|What will a poetics of artificial intelligence, or a digital poetics more
generally, look like? I'll end with two suggestions. First, the look of
the poetics will be informed by broader public imaginings of what the digital
wor(l)d already appears to be. That there is an aesthetic which we associate
with the virtual is plain; it's visible on the pages of Wired magazine in
its most generic and least interesting form, but the genealogy most properly
belongs to the post-alphabetic experiments of contemporary graphic design.
Poets and artists will respond to this aesthetic as the Dadaists and Futurists
responded to the printing conventions of their own day. Poets and artists
will also be particularly attracted to the computer - and this is my second
point - because the computer, more than just a word processor, is a design
tool: it is an instrument for crafting writing environments. One poet who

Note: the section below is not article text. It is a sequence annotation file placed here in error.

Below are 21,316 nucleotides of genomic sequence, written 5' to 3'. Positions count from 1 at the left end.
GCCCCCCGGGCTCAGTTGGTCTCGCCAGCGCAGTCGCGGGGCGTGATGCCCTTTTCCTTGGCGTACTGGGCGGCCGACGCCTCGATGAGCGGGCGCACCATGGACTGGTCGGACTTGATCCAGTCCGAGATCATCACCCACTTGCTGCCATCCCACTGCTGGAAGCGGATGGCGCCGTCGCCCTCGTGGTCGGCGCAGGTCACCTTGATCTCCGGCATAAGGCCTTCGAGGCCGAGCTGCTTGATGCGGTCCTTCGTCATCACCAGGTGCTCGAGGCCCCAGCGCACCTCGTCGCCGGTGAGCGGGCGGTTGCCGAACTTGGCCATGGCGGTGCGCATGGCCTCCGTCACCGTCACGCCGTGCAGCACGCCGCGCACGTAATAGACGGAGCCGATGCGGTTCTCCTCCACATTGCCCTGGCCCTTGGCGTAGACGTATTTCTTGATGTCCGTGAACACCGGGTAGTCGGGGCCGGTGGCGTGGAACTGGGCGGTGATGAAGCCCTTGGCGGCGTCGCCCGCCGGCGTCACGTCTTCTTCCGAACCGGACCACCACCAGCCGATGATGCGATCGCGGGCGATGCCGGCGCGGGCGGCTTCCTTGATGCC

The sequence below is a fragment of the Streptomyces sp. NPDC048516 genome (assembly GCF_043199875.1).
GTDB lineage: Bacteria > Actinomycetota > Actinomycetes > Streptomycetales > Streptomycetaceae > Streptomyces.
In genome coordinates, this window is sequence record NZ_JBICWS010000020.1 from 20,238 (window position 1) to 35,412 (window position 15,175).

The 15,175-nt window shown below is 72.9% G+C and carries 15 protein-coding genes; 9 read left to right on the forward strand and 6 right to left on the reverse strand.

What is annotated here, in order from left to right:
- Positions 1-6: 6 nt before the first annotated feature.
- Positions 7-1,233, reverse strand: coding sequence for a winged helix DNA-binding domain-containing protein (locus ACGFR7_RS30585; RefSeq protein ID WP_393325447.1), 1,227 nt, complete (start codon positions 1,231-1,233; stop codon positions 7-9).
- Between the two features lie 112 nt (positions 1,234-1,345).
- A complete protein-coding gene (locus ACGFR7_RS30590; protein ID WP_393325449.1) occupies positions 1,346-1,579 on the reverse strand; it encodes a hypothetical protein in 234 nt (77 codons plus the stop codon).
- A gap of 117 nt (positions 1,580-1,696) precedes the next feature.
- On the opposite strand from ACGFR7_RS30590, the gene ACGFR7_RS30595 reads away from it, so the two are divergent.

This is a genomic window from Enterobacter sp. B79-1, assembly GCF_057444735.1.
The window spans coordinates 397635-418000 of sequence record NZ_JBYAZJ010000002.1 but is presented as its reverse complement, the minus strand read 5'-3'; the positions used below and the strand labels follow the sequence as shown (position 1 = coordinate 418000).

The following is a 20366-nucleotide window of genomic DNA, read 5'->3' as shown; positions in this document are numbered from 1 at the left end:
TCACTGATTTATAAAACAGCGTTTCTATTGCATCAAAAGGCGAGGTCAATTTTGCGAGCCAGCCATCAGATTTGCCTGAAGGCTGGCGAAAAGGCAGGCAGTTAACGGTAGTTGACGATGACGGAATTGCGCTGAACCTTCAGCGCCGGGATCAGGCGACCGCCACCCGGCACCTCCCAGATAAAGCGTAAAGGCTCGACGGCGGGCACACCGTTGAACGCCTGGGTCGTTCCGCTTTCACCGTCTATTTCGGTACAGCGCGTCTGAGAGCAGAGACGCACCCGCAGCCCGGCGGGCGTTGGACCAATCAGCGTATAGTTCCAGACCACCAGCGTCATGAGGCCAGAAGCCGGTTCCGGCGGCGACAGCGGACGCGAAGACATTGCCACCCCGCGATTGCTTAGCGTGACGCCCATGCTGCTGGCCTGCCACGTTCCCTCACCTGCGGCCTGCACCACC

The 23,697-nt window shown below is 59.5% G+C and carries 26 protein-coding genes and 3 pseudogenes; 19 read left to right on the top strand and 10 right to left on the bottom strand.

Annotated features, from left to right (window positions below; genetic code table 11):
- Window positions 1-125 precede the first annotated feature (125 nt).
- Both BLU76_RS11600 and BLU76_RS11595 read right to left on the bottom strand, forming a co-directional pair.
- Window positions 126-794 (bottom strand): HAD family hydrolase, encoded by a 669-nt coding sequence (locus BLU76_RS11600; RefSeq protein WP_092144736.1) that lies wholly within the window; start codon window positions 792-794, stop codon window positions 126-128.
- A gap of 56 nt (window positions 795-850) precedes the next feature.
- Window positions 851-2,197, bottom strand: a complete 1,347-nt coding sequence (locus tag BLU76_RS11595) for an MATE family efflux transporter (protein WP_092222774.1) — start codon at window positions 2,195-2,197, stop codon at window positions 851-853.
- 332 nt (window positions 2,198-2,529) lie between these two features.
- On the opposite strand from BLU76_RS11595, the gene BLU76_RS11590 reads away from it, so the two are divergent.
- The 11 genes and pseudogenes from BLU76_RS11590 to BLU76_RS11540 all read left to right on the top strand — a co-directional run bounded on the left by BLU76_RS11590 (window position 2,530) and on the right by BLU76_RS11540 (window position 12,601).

already knows this is Charles Bernstein, who has lately been engaged in
a series of "visual texts," as he calls them, created with the
aid of a computer. You can find them off of his home page at Buffalo's Electronic Poetry Center.
Bernstein's texts are gorgeous, radiant celebrations of the visible word,
simultaneously directed at the luminous canvases of the virtual and the
tradition of language arts represented by William Morris, Blake, and the
medieval Book of Kells. Go and see for yourselves - please.|
I'd like to thank John Lavagnino for the opportunity to present the paper from which these remarks are redacted at the 1996 MLA convention, as part of a panel sponsored by the Association for Computers in the Humanities on the topic of "digital poetics."